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Routine chest X-ray is not required after a low-risk central venous cannulation.

Pikwer, Andreas LU ; Bååth, Lars LU ; Perstoft, I; Davidson, B and Åkeson, Jonas LU (2009) In Acta Anaesthesiologica Scandinavica 53. p.1145-1152
Abstract
Background: Knowledge of the radiographic catheter tip position after central venous cannulation is normally not required for short-term catheter use. Detection of a possible iatrogenic pneumothorax may nevertheless justify routine post-procedure chest X-ray. Our aim was to design a clinical decision rule to select patients for radiographic evaluation after central venous cannulation. Methods: A total of 2230 catheterizations performed using external jugular, internal jugular or subclavian venous approaches during a 4-year period were included consecutively. Information on patient data and corresponding procedures was recorded prospectively. A post-procedure chest X-ray was obtained after each cannulation. Results: Thirteen cases (0.58%)... (More)
Background: Knowledge of the radiographic catheter tip position after central venous cannulation is normally not required for short-term catheter use. Detection of a possible iatrogenic pneumothorax may nevertheless justify routine post-procedure chest X-ray. Our aim was to design a clinical decision rule to select patients for radiographic evaluation after central venous cannulation. Methods: A total of 2230 catheterizations performed using external jugular, internal jugular or subclavian venous approaches during a 4-year period were included consecutively. Information on patient data and corresponding procedures was recorded prospectively. A post-procedure chest X-ray was obtained after each cannulation. Results: Thirteen cases (0.58%) of cannulation-associated pneumothorax were identified. The risk of pneumothorax after a technically difficult (1.8%) or subclavian (1.6%) cannulation was significantly higher than after cannulation not considered as difficult (0.37%) or performed using other routes (0.33%). Clinical signs of pneumothorax within 8 h of cannulation were found in all seven patients with pneumothorax requiring specific treatment. A new clinical decision rule for radiographic evaluation after central venous cannulation based on the results of the present study shows that 48% of the post-procedure chest X-rays performed in our patients were clinically redundant. Conclusion: Clinical symptoms were reported in all patients with pneumothorax requiring specific treatment. Approximately half of the post-procedure chest X-ray controls could be avoided using the proposed clinical decision rule to select patients for radiographic evaluation after central venous cannulation. A large prospective multi-centre study should be carried out to further evaluate this decision rule. (Less)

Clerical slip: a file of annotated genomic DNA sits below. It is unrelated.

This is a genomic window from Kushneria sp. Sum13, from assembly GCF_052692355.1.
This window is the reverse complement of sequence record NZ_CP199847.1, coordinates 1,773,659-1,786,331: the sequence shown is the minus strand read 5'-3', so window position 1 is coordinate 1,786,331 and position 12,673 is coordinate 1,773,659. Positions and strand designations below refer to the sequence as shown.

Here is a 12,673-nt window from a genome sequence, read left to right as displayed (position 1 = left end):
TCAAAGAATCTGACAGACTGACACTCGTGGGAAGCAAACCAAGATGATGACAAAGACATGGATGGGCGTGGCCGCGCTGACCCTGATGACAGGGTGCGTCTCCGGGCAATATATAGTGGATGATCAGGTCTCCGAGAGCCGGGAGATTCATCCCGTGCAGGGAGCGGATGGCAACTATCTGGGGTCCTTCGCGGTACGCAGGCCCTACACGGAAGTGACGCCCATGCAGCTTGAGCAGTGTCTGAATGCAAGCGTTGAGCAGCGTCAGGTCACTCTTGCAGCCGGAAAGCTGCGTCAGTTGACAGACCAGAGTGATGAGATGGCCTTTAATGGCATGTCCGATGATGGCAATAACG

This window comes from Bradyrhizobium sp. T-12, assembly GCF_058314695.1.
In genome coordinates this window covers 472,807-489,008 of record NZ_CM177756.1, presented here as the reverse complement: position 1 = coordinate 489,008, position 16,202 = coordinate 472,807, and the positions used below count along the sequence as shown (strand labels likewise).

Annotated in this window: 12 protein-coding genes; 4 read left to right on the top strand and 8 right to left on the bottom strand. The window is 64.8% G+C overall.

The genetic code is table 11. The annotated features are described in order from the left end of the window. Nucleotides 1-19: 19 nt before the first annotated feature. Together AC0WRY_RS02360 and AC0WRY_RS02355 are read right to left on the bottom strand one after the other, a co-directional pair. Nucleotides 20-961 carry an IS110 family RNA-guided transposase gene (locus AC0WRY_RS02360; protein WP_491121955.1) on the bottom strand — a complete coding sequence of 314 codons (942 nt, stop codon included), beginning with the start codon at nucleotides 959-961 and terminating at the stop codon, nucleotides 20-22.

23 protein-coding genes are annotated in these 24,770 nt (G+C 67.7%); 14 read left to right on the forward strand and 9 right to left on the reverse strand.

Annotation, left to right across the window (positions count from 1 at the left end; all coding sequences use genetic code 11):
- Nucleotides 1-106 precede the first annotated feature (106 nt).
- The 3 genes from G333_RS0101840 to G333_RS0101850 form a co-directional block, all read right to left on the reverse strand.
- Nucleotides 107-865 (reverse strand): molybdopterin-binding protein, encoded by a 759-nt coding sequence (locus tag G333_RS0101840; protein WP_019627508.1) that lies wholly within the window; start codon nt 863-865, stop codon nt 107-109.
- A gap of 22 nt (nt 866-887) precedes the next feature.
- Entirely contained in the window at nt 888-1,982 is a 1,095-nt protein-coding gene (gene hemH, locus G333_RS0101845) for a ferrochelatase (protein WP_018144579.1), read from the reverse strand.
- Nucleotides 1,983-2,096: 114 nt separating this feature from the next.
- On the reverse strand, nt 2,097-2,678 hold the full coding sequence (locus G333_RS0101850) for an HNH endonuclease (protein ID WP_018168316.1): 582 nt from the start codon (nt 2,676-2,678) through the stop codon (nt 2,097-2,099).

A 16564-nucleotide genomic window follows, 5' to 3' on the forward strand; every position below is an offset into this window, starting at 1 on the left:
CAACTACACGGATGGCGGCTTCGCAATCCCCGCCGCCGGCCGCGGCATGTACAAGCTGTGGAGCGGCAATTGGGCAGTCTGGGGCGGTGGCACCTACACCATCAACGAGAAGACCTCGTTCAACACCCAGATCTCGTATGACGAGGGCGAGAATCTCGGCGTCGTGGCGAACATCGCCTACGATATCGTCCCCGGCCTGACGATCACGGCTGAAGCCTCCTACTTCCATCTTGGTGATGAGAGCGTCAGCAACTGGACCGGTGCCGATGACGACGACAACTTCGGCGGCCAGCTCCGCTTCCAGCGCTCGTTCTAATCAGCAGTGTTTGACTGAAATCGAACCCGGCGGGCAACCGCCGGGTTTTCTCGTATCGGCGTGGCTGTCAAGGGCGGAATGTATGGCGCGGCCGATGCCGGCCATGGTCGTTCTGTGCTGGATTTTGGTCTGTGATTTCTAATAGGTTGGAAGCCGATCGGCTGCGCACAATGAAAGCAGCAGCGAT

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author
organization
publishing date
type
Contribution to journal
publication status
published
subject
in
Acta Anaesthesiologica Scandinavica
volume
53
pages
1145 - 1152
publisher
Wiley-Blackwell
external identifiers
  • wos:000269537100006
  • pmid:19422354
  • scopus:69949161480
ISSN
0001-5172
DOI
10.1111/j.1399-6576.2009.01980.x
language
English
LU publication?
yes
id
da4aebb7-19cd-4cc6-9393-cd44d03c8bd5 (old id 1412577)
alternative location
http://www.ncbi.nlm.nih.gov/pubmed/19422354?dopt=Abstract
date added to LUP
2009-06-01 11:11:52
date last changed
2017-03-19 04:18:52
@article{da4aebb7-19cd-4cc6-9393-cd44d03c8bd5,
  abstract     = {Background: Knowledge of the radiographic catheter tip position after central venous cannulation is normally not required for short-term catheter use. Detection of a possible iatrogenic pneumothorax may nevertheless justify routine post-procedure chest X-ray. Our aim was to design a clinical decision rule to select patients for radiographic evaluation after central venous cannulation. Methods: A total of 2230 catheterizations performed using external jugular, internal jugular or subclavian venous approaches during a 4-year period were included consecutively. Information on patient data and corresponding procedures was recorded prospectively. A post-procedure chest X-ray was obtained after each cannulation. Results: Thirteen cases (0.58%) of cannulation-associated pneumothorax were identified. The risk of pneumothorax after a technically difficult (1.8%) or subclavian (1.6%) cannulation was significantly higher than after cannulation not considered as difficult (0.37%) or performed using other routes (0.33%). Clinical signs of pneumothorax within 8 h of cannulation were found in all seven patients with pneumothorax requiring specific treatment. A new clinical decision rule for radiographic evaluation after central venous cannulation based on the results of the present study shows that 48% of the post-procedure chest X-rays performed in our patients were clinically redundant. Conclusion: Clinical symptoms were reported in all patients with pneumothorax requiring specific treatment. Approximately half of the post-procedure chest X-ray controls could be avoided using the proposed clinical decision rule to select patients for radiographic evaluation after central venous cannulation. A large prospective multi-centre study should be carried out to further evaluate this decision rule.},
  author       = {Pikwer, Andreas and Bååth, Lars and Perstoft, I and Davidson, B and Åkeson, Jonas},
  issn         = {0001-5172},
  language     = {eng},
  pages        = {1145--1152},
  publisher    = {Wiley-Blackwell},
  series       = {Acta Anaesthesiologica Scandinavica},
  title        = {Routine chest X-ray is not required after a low-risk central venous cannulation.},
  url          = {http://dx.doi.org/10.1111/j.1399-6576.2009.01980.x},
  volume       = {53},
  year         = {2009},
}